Rene Descartes must realize that our world is not like mathematics. As I

have stated, "Let man consider what he is in comparison with all existence; let

him regard himself as lost in this remote corner . . . What is a man in the

infinite?" (Pascal, #72). How can we expect to gain a grip on certain knowledge

when we cannot even grasp where we are in relation to all of reality. Descartes

was right in saying that reason is the basis of all of our knowledge, but he

must realize that we have severe limitations in our use of reason.

We have been deceived, as I've previously written, "Man is only a

subject full of error . . . Nothing shows him the truth. Everything deceives

him. These two sources of truth, reason and the senses, besides both wanting in

sincerity, deceive each other in turn" (Pascal #83). But, as I've also written,

"Man is but a reed, the most feeble thing in nature; but he is a thinking reed"

(Pascal #347). Therefore, our use of reason is retarded, but we do have reason

and can use this reason to find truth. We can doubt these "truths" as Descartes

thoroughly explained, but we have no choice but to find truth. As I've argued

about the existence of God, "Shall he doubt whether he [God] exists? We cannot

go so far as that; and I lay it down as a fact that there never has been a real

complete skeptic. Nature sustains our feeble reason, and prevents it raving to

this extent" (Pascal #434).

We can trust our senses, as Descartes concluded, with the realization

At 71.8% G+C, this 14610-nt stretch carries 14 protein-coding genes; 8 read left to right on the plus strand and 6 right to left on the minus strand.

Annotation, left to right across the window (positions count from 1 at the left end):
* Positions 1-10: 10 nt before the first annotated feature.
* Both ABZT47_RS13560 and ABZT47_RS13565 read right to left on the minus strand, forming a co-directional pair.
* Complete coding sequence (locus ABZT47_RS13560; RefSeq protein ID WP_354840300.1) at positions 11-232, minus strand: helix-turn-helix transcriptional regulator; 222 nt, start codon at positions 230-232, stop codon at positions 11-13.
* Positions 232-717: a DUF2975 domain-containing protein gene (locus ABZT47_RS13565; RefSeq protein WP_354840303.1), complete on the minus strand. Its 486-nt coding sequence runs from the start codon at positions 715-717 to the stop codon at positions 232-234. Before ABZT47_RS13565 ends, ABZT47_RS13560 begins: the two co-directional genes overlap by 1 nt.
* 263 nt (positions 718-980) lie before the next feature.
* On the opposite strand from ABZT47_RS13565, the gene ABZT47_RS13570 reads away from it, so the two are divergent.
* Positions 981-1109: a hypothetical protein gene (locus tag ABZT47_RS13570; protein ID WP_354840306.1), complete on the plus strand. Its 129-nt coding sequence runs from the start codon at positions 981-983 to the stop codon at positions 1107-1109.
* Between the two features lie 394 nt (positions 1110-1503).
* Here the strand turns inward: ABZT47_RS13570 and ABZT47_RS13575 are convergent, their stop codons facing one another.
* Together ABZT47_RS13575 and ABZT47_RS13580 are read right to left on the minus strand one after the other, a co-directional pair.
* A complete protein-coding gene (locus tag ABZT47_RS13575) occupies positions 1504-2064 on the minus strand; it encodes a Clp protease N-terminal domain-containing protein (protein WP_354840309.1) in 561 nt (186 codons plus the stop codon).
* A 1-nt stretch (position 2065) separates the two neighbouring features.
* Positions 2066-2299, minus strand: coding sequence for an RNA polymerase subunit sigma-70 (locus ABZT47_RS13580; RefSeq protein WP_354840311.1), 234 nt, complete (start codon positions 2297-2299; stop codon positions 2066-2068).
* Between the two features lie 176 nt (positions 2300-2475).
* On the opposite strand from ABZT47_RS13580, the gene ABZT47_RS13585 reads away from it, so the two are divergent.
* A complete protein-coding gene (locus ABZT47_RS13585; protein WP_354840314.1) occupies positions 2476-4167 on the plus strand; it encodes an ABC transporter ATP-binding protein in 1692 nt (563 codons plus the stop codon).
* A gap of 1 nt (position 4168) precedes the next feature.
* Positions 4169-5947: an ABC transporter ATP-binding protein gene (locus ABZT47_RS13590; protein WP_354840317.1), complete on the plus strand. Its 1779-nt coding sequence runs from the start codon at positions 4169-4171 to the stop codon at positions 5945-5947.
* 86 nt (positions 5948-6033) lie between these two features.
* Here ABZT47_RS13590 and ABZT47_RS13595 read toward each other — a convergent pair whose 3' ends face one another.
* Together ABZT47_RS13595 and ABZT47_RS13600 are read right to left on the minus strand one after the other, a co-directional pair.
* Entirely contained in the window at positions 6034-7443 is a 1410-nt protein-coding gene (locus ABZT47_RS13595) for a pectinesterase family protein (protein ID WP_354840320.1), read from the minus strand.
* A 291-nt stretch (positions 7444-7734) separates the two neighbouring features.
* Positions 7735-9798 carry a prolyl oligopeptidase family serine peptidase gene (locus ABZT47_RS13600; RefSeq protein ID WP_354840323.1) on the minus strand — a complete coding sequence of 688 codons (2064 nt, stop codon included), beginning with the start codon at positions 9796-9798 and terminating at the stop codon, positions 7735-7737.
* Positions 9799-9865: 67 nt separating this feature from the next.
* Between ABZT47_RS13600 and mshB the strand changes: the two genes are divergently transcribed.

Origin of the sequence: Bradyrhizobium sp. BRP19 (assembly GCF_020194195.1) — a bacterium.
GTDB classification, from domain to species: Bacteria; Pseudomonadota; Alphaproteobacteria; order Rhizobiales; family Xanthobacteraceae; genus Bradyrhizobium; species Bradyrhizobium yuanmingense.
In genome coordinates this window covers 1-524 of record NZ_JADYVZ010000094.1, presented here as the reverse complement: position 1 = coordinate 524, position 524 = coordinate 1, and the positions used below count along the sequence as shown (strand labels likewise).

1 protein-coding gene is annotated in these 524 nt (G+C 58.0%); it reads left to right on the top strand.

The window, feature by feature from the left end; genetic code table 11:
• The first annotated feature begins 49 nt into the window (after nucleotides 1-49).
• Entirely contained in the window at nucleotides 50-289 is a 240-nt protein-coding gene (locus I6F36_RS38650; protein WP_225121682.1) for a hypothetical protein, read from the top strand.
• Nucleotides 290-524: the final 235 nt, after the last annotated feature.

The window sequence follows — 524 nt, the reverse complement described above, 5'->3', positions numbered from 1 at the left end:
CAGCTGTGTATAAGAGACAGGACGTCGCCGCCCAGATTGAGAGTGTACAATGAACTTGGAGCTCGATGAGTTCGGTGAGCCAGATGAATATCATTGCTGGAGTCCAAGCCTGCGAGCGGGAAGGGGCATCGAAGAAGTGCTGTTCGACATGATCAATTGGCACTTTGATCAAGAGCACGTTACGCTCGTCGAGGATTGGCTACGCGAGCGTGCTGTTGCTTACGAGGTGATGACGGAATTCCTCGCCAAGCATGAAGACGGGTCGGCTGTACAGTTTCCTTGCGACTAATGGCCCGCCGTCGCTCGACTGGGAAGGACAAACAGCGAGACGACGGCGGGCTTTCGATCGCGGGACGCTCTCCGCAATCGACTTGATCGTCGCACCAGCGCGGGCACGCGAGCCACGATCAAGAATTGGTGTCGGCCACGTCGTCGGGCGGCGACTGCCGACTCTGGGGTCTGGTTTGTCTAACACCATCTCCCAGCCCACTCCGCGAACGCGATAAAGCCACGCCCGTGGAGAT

that we cannot rely solely on empirical knowledge. We also have intuitive ideas

from which we learn truth. As I've said, "The heart has its reasons, which

reason does not know. We feel it in a thousand things" (Pascal, #277). I think

Descartes would disagree with this based on the ability to doubt the feelings of

the heart. I hold true to it based on the fact that we cannot know certain

spiritual truths by the use of our reason. We must learn of these things by the

use of intuitive knowledge, realizing that this intuitive knowledge does not

contradict reason. Reason, in fact, supports the realizations that we receive

from intuitive knowledge.


I agree with Pascal on his view of the capabilities of reason. We are

feeble, misled creatures in the midst of a reality which we cannot know.

Descartes was correct in his attempt to use mathematical logic to get rid of

uncertain assumptions and find truth, but he needs to realize that most truth is

beyond our reach. We, as thinking humans, do have the remarkable ability to

study ourselves. Yet we have limitations in this study and cannot expect to be

able to get a complete grasp of ourselves. Pascal was right on when he said

that there are no complete skeptics. There are many things which we must accept,

using reason, that we cannot prove with certainty.

I don't lean quite as far in Pascal's direction on his view of

intuitionism. I believe that there is intuitive knowledge which we know with

our heart. But this knowledge is only believed correctly when it is rationally

processed. As with almost everything, we must find a balance between the use of

reason and intuition. We err on the side of believing unreasonably if we use

too much intuition, we become too skeptical if we ignore intuitive knowledge.